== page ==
Nick Wilding, Associate Professor of History, Georgia State University, "Forging the Moon; Or, How to Spot a Fake Galileo," Wednesday, February 3, 2016, 12:30 pm, Science Center 277. Co-sponsored by Book Studies, the CLCE's Edwards Fund, and the Science Center.
The integrity of the historical record is a prime concern for any historian. It follows that the art of detecting forgeries is crucial to our craft. Early modern print materials have generally been held above suspicion as a technologically impossible, or at least unprofitable, subject for forgery. But the emergence in 2005 of a spectacular copy of Galileo's cosmos-changing Siderius Nuncius, furnished with an autograph inscription and hand-drawn lunar illustrations, forced a reconsideration of this assumption. By reconstructing the recent history of the analysis of this single and singular object, Professor Wilding shows how, when viewed from different perspectives, within shifting contexts, and alongside a choice of control copies, a seemingly rigorous and secure authentication can gradually lose its certainty and eventually become proof of forgery.
To learn more about Dr. Wilding's discoveries, please see "A Very Rare Book: The Mystery Surrounding a Copy of Galileo's Pivotal Treatise" in The New Yorker from December 16, 2013. Click here for the article.
ARTS 222: Introductory Print Methods: Typography/Book Arts, Spring 2016
Katherine M. Ruffin, Book Studies and Book Arts Program Director, teaches this course in the Book Arts Lab.
Kristina Milnor, Professor of Classics, Barnard College, "Faustilla the Pawnbroker: On Gender and Finance in the Early Roman Empire," November 11, 2015, 5:00 pm in FND 120.
Sylvia Sellers-Garcia, Assistant Professor of History, Boston College, "Distance and Documents at the Spanish Empire's Periphery," April 27, 2015, 4:00 pm. Sponsored by Book Studies, the History Department, and the Long 18th Century Working Group.
William Noel, Director of the Kislak Center and the Schoenberg Institute, University of Pennsylvania Libraries, "The Archimedes Palimpsest and Truly Open Manuscript Data," Wednesday, April 8, 2015, 12:30 pm. Sponsored by the Science Faculty Seminar Series, Wellesley Wednesdays, Book Studies, and the Wilson Fund, with co-sponsorship from the Art Department, Classics Department, the Media Arts and Sciences Program, and the Medieval and Renaissance Studies Program.
ARTH 299: History of the Book from Manuscript to Print, Spring 2015 - Ruth Rogers, Curator of Special Collections, taught this course in Special Collections.
Kenneth Carpenter, Former Curator, Kress Library of Business and Economics, Harvard University, "How Economic Ideas Travel: The Incredible Journey of Benjamin Franklin's 'Way to Wealth'," Thursday, December 4, 2014, 5:00 pm, Library Lecture Room.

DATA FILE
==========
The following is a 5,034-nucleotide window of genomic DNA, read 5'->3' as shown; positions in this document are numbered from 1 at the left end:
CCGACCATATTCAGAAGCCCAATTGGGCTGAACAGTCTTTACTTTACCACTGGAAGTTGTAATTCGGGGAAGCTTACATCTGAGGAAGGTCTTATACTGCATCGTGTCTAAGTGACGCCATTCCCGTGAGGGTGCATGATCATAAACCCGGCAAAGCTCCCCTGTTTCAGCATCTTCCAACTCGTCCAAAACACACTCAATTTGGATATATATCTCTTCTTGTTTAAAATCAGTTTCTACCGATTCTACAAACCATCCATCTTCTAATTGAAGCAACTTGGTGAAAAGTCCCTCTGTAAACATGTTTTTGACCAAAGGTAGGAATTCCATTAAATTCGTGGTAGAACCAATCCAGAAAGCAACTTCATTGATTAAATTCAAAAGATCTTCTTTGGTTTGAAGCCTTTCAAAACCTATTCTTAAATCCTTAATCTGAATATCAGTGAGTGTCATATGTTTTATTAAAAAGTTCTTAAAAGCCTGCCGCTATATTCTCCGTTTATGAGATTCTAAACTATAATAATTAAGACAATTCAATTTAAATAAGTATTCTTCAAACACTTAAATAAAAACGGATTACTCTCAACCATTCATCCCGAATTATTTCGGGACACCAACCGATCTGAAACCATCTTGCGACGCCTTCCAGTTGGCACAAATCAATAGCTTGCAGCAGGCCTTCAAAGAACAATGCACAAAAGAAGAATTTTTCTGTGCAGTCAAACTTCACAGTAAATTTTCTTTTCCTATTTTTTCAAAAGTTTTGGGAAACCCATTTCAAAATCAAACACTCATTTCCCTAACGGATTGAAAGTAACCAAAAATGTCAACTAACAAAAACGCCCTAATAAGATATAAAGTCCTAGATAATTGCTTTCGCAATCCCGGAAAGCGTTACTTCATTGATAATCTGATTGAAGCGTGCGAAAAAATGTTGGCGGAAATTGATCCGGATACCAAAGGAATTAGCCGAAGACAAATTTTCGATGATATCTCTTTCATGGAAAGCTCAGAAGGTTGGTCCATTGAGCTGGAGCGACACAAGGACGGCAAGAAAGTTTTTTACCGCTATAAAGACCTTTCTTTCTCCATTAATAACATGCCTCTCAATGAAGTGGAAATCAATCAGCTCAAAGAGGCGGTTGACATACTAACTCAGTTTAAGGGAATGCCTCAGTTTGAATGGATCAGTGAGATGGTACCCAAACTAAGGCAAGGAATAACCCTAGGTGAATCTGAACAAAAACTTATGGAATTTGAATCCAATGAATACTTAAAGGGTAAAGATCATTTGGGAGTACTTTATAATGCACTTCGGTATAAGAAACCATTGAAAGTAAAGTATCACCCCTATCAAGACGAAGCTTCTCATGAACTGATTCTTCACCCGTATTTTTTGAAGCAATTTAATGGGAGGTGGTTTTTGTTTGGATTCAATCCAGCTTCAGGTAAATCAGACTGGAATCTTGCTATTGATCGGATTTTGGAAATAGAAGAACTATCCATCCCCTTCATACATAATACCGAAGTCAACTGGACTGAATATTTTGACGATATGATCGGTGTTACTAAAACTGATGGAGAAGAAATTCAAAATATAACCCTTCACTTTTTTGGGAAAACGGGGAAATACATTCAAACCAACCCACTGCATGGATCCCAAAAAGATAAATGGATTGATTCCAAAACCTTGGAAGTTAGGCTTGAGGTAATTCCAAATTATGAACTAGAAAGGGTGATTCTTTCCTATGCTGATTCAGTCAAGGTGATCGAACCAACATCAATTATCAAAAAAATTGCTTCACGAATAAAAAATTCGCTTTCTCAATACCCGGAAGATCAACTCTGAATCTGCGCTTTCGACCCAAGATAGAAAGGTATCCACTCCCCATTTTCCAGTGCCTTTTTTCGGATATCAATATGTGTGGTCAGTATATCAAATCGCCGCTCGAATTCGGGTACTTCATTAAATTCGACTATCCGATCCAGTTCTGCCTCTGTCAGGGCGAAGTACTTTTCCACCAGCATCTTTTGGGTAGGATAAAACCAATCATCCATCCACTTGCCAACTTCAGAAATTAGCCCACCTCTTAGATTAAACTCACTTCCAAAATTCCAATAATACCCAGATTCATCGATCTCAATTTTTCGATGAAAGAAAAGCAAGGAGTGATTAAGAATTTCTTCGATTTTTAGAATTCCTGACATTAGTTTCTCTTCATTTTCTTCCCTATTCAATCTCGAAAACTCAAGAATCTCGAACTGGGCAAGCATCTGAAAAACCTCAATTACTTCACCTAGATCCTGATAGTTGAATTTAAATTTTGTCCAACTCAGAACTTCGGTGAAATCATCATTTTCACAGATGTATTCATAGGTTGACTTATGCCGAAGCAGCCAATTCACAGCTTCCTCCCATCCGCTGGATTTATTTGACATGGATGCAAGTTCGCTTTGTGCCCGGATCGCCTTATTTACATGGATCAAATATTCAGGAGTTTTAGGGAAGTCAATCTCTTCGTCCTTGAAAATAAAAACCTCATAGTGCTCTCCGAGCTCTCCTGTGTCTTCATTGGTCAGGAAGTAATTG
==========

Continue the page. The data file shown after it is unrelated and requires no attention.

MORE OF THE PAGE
Simran Thadani, PhD in English from University of Pennsylvania, 2013, and BA in Spanish and English from Wellesley College in 2005, "Authorship and Anonymity in Renaissance Writing-Books," Monday, November 10, 4:15 pm; and "Post-Wellesley Careers for Humanities Majors," Sunday, November 9, 2014, 4:00 pm, Lulu Wang Center 415.
Rie Hachinayagi, Professor of Art, Mt. Holyoke College, "Artist's Presentation," Wednesday, September 24, 2014, 12:30 pm, Library Lecture Room; and "Japanese Papermaking Demonstration," Tuesday, September 23, 2014, 4:00 pm, Papermaking Studio, Pendleton West 114.
Kelly Whitmer, Assistant Professor of History, Sewanee: the University of the South, "How to Build an Imaginary Cabinet of Curiosities: Lessons in Entrepeneurship for Gallant Youth, ca. 1700," March 12, 2014, 5:00 pm, Library Lecture Room.
ARTS 222 Introductory Print Methods: Typography/Book Arts, Spring 2014
Katherine M. Ruffin, Book Arts Program Director, teaches this course in the Book Arts Lab.
2014 Book Studies Faculty Seminar: Teaching & Conducting Research with Books and OtherText-Technologies: Book History, the Book Arts, and Book Studies at Wellesley College Sponsored by the Provost’s Office and Library & Technology Services and made possible by the generous support of The Friends of the Wellesley College Library’s Innovations in Reading and Scholarship Fund. Tuesday, January 14, through Thursday, January 16, 2014
ARTH 299 History of the Book from Manuscript to Print, Spring 2013 Ruth Rogers, Curator of Special Collections, taught this course in Special Collections.
Ann Blair, Henry Charles Lee Professor of History at Harvard University "Too Much to Know: Managing Scholarly Information Before the Digital Age" Saturday, November 10, 2012, 4 pm Collins Cinema
Peter Stallybrass, Walter H. and Leonore C. Annenberg Professor in the Humanities and Professor of English and of Comparative Literature and Literary Theory, University of Pennsylvania Newhouse Center for Humanities Elizabeth Turner Jordan '59 Lecture Lecture and Seminar Lecture: “What is a letter?” (letter as in correspondence) Monday, December 3, 2012: 4:30 pm Seminar: “What is a book?” Tuesday, December 4, 2012: 12:30-2:00, Newhouse Center
Pfortzheimer Learning and Teaching Center Luncheon: "The Book Studies Concentration at Smith College" Lecture by Martin Antonetti, Curator of Rare Books, Smith College Wednesday, October 24, 2012, 12:30 Library Lecture Room
2012 Book Studies Faculty Seminar: Teaching with Books and Other Text-Technologies: Book History, the Book Arts, and Book Studies in the Wellesley Curriculum.” Sponsored by the Provost’s Office and Library & Technology Services and made possible by the generous support of The Friends of the Wellesley College Library’s Innovations in Reading and Scholarship Fund Monday, June 4-Wednesday, June, 6, 2012